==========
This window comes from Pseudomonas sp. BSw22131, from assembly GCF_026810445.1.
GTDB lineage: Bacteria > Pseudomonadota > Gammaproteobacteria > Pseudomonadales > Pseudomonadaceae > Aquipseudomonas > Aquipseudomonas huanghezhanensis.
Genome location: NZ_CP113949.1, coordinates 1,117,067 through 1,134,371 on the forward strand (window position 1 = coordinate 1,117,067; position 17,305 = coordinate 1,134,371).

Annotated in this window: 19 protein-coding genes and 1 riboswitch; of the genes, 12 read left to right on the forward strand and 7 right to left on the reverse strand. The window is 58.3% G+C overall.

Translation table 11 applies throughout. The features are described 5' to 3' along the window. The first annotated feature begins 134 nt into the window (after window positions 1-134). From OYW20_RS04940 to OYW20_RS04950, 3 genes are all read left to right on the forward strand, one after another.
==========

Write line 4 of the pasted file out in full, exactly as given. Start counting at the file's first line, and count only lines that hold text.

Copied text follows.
Annotated in this window: 19 protein-coding genes and 1 riboswitch; of the genes, 12 read left to right on the forward strand and 7 right to left on the reverse strand. The window is 58.3% G+C overall.